By Sam Cowan
If Super Bowl 50 was the final game of Peyton Manning’s career, then he didn’t go out with quite the flair expected from the most prolific passer in NFL history.
Manning looked every bit like a 39-year-old in the twilight of his playing career at times on Sunday and finished with a pedestrian 141 passing yards, no touchdown and an interception.
Luckily for him, the Denver Broncos didn’t need much offense for Manning to get the second ring of his career. The Broncos defense smothered the top-scoring offense of the Carolina Panthers to help bring the franchise its third Super Bowl victory.
It was a stark contrast to the last Super Bowl appearance for Manning and the Broncos in 2014. Manning was coming off a record-breaking regular season for both passing yards and touchdowns, but the Seahawks dominated the Broncos in a 35-point blowout.
This year, the Broncos would not be denied as the defense put on a showcase all season which places them alongside the aforementioned Seahawks, the 2000 Ravens and the 1985 Bears among others as one of the best defenses in NFL history.
However, despite the season the defensive unit had, all the focus in the weeks leading up the Super Bowl and even after the game finished was on Peyton Manning and questions of whether his retirement was imminent.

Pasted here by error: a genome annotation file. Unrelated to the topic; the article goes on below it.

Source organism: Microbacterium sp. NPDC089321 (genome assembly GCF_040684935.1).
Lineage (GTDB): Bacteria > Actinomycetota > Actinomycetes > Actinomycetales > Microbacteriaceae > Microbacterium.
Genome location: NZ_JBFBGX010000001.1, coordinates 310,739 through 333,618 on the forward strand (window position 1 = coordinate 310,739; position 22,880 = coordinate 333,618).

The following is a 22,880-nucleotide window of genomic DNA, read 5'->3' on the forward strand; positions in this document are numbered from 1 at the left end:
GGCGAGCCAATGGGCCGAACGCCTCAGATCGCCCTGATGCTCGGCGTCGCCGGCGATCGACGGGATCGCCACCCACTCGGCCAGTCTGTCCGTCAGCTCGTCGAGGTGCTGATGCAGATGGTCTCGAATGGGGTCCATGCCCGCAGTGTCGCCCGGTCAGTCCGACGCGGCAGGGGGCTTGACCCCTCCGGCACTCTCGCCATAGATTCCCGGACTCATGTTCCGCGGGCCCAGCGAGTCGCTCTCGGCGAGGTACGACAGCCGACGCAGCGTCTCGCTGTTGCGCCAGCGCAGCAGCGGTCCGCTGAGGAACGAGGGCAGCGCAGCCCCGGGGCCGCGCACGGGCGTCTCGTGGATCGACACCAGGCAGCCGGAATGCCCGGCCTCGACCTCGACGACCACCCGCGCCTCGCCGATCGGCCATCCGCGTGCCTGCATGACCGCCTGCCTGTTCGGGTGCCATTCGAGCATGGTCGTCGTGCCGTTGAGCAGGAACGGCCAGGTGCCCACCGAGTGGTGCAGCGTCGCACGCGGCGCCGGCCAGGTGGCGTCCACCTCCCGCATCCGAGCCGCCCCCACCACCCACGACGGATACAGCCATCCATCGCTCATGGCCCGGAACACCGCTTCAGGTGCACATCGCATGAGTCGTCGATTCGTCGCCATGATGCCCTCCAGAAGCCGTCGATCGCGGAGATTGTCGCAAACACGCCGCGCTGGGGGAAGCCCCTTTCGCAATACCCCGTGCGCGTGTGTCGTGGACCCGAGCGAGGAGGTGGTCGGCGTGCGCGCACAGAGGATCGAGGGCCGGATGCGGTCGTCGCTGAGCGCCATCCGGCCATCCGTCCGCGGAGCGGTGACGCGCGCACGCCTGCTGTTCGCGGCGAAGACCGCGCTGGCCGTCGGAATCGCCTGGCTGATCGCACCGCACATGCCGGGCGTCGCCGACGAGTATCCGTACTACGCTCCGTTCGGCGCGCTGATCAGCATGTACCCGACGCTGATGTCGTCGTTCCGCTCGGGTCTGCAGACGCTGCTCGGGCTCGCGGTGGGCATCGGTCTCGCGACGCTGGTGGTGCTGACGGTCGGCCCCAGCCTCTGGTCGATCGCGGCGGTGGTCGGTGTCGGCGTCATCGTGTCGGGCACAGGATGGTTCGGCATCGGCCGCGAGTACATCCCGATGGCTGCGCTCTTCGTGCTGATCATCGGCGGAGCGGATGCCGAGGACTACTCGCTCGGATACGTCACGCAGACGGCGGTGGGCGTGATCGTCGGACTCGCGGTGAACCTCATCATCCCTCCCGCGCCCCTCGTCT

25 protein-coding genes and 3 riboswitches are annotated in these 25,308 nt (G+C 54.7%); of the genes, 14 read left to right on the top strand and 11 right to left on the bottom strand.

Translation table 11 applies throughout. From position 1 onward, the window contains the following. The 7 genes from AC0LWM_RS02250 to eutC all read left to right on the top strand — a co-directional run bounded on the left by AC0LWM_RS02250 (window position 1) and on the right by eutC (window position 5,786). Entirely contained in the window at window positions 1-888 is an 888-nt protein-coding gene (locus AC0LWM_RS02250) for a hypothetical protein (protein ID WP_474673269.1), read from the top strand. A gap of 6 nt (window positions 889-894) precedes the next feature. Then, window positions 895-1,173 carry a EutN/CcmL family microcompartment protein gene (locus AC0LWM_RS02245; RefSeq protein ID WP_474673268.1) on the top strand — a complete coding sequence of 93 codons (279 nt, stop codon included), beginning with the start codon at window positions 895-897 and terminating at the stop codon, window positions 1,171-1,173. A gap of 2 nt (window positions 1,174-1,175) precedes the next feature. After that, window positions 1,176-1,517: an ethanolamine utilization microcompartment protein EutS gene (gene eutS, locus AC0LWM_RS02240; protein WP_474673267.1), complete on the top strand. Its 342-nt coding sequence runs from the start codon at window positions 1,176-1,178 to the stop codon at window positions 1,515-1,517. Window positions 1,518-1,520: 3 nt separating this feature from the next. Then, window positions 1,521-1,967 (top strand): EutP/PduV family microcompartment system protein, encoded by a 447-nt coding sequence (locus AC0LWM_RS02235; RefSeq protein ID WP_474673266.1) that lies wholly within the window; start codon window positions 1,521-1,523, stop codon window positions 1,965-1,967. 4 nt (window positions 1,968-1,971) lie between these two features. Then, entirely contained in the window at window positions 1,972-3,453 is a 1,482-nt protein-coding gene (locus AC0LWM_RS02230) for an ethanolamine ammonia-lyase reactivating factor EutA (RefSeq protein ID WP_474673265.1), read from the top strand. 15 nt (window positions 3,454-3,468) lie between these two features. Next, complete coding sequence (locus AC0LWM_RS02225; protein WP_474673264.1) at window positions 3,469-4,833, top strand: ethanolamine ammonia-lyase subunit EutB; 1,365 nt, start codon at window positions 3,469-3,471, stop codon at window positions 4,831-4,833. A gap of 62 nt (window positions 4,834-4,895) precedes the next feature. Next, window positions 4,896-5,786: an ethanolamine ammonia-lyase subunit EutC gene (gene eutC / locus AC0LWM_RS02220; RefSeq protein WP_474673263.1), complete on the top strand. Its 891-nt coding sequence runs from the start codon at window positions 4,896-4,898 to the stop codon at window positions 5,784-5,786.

For his part, Manning has yet to say for certain whether he will be in the league in 2016. Even when asked directly about it after the game, Manning said he hadn’t decided yet and would need more time to think about it.
Manning has certainly enjoyed a lot of success in his 18 years in the NFL. Manning is the NFL’s all-time leader in passing yards and passing touchdowns while also being just second in passing attempts and completions.
Manning also has a habit of bringing his team back in games and holds the NFL record for game-winning drives in the fourth quarter or overtime with 56 on his career. The only current player close to that is Manning’s eternal rival Tom Brady who has 46.
The value of Manning has also been highly recognized in his career as demonstrated by his five MVP awards. No one else in NFL history has more than three.
The win adds several more records to the illustrious career of Manning. Manning is now the only quarterback to win a Super Bowl with two separate teams and in addition to being the oldest quarterback to play in a Super Bowl, he is also now the oldest quarterback to win a Super Bowl.
The win was also the 200th of Manning’s career including regular season and postseason, which broke a tie with Brett Favre for most all-time.
It will be a while before anyone comes close to matching these records and it is obvious Manning has left a big mark on the game.
With all he has accomplished, it might seem odd to end his career on such a down personal note, but it might be the perfect way to end his career.
Manning was banged up all season and it is obvious his body is beginning to break down on him. However, for one last run from the end of the regular season to the Super Bowl, Manning was able to do just enough to help his teams win.
The defense brought the team to victory, but Manning did enough for himself to make sure he didn’t let himself or the team down by the end of the game.
For a player who has been among the most valuable in NFL history, it feels somewhat appropriate that he goes out a winner in an overall team effor